In the latest of online trends, LinkedIn users are creating profiles falsely advertising themselves as employees of well-known companies and businesses.
On August 14, 2022, Binance CEO Changpeng Zhao tweeted that over 7,000 people are listed on LinkedIn as being employees of his company when, in fact, he only employs around 50 people. This means that over 6,900 LinkedIn profiles promote false information. This fast-moving trend appears to have no oversight and is certainly alarming.
It is important to note that this phenomenon is not new on LinkedIn. From the onset, LinkedIn has allowed us the option to update our profiles at any time. However, recent challenges faced by LinkedIn during this past year and CEO, Changpeng Zhao’s tweet has highlighted the concerns now posed for LinkedIn and its users.
How significant is this issue?
In order to really examine the situation, we must consider that as the leader in online safety, LinkedIn has become the preferred target of cybercriminals. As such, LinkedIn has been "in pursuit" of fictitious and suspicious profiles and has permanently closed over 32 million LinkedIn accounts in the past year alone. If after all LinkedIn has done to improve the situation, this phenomenon, as reported by Binance CEO Changpeng Zhao, is indeed occurring, then we are in trouble.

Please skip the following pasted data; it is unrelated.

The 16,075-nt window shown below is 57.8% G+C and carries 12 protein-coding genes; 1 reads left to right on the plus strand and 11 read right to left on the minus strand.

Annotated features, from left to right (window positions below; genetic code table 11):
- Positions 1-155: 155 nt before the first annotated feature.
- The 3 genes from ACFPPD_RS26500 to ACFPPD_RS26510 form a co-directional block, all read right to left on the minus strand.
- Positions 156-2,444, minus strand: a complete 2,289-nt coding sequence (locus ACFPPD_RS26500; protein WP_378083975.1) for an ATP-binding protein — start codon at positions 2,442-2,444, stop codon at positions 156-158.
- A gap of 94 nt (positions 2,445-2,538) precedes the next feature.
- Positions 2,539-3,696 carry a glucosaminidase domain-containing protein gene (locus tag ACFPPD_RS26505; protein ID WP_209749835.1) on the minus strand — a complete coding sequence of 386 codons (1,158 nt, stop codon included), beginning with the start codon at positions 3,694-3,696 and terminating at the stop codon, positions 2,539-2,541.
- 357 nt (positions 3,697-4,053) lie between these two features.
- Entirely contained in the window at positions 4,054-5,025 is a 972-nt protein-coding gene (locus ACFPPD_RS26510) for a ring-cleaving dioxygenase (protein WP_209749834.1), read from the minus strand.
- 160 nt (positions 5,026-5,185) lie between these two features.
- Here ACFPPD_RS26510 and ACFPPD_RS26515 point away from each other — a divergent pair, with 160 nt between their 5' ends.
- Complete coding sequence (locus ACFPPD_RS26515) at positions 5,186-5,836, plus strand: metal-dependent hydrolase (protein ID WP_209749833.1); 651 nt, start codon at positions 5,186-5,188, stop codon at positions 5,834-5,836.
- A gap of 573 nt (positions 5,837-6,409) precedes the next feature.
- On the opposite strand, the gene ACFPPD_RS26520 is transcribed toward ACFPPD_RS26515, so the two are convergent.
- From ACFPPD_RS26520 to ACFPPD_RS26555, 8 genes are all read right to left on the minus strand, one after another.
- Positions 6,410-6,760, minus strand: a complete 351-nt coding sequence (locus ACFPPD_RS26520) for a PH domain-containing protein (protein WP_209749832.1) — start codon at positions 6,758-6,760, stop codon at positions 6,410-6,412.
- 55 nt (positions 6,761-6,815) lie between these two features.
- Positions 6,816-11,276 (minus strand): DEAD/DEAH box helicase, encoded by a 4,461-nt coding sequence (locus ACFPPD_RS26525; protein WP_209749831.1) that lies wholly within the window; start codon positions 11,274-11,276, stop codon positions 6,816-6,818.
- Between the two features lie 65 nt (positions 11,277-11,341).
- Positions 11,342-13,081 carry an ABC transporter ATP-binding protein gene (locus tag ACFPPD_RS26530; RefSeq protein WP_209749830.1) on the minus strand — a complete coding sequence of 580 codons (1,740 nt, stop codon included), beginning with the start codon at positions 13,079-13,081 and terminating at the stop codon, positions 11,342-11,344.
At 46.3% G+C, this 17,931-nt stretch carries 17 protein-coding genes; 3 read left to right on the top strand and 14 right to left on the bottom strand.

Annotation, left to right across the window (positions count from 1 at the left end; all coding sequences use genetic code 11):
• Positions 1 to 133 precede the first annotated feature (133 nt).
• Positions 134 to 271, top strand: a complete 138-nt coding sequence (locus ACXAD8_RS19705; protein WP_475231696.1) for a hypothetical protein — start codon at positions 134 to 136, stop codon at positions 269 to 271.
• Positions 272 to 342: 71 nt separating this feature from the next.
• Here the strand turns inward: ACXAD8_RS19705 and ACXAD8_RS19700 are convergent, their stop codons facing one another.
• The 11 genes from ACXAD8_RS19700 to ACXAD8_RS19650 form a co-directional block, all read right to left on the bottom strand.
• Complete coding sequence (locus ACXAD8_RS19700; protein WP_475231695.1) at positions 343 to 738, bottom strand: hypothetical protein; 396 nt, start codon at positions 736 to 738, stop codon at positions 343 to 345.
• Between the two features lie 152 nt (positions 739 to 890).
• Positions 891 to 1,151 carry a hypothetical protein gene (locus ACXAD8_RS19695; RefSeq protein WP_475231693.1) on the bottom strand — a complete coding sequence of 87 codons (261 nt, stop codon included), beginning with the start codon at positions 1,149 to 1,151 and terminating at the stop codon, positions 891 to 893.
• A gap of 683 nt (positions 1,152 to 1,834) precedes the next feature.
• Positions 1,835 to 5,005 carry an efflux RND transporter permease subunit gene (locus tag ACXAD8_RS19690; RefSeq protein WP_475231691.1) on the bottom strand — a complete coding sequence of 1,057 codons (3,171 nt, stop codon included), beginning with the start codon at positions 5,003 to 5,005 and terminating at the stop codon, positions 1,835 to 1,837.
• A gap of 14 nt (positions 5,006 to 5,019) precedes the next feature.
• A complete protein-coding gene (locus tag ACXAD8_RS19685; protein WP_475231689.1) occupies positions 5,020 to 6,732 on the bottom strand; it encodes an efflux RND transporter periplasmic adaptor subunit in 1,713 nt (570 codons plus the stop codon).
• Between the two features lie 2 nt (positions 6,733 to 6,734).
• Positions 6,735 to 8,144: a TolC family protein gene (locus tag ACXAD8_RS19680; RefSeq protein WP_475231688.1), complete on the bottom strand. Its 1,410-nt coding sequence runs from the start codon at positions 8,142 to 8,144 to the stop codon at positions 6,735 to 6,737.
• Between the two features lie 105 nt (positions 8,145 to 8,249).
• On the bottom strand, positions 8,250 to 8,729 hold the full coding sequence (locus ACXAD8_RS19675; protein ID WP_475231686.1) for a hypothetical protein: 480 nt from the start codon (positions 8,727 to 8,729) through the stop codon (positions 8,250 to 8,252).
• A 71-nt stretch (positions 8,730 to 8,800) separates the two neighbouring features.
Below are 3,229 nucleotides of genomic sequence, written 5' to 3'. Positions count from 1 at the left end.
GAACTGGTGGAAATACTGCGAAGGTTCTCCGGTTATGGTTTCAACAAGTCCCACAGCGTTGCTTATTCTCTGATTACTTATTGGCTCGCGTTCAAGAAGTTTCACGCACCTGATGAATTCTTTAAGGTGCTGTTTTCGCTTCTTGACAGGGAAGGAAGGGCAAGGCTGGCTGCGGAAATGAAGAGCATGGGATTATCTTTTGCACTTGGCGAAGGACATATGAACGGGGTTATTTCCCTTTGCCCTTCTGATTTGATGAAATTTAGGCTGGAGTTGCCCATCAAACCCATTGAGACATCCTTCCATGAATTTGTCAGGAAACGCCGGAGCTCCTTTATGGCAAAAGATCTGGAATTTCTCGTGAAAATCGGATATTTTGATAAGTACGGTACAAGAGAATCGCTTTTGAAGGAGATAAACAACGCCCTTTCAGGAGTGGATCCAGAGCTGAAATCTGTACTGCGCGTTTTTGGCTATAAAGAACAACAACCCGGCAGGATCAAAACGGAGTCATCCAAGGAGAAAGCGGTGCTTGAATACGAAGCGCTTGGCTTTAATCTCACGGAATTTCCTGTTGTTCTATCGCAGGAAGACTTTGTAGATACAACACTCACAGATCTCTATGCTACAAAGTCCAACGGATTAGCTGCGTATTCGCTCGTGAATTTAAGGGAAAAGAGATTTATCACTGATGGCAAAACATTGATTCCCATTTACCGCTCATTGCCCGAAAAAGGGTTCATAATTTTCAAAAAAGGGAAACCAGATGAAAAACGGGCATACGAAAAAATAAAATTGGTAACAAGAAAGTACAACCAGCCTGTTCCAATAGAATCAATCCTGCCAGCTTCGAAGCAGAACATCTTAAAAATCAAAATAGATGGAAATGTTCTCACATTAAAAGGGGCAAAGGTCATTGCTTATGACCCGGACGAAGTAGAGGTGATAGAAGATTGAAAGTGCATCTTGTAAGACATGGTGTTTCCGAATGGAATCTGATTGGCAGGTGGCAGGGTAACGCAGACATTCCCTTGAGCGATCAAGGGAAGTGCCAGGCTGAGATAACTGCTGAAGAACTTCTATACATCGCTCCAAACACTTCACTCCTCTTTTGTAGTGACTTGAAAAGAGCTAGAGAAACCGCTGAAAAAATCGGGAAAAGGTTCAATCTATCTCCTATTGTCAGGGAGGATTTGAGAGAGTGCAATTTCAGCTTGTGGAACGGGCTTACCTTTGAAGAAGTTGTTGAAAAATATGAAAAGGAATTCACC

The LinkedIn Dilemma
This new situation of course raises a new dilemma. First, we have a dysfunctional "user experience" on LinkedIn. Paying users such as campaign managers of sponsored promotions are targeting the wrong users and in cases like that of Changpeng Zhao CEO of Binance, disinformation about the size of companies can lead to numerous repercussions for those businesses and it damages the credibility of LinkedIn. Second, after LinkedIn changed its policy to include strict regulations, many legitimate existing users on LinkedIn have felt a negative effect on the user experience.
What can we expect from LinkedIn?
Since its launch in 2003, LinkedIn has consistently shown that it knows how to make changes and since its acquisition by Microsoft, we have seen that changes and upgrades come down very quickly. Having said that, LinkedIn has not yet announced or hinted to any possibility that it will provide admins of membership pages the possibility to confirm who works in their company.
Admittedly, this is a complex feature that involves further investment from LinkedIn but there are a few options available. LinkedIn could simply choose to leave things as they are. The platform already has a rigid policy, however strengthening the policy a little more could help ease the problem of fake information. Finally, LinkedIn could address the issue head on and find a specific solution. Whatever happens, LinkedIn will certainly provide a response, as it always does.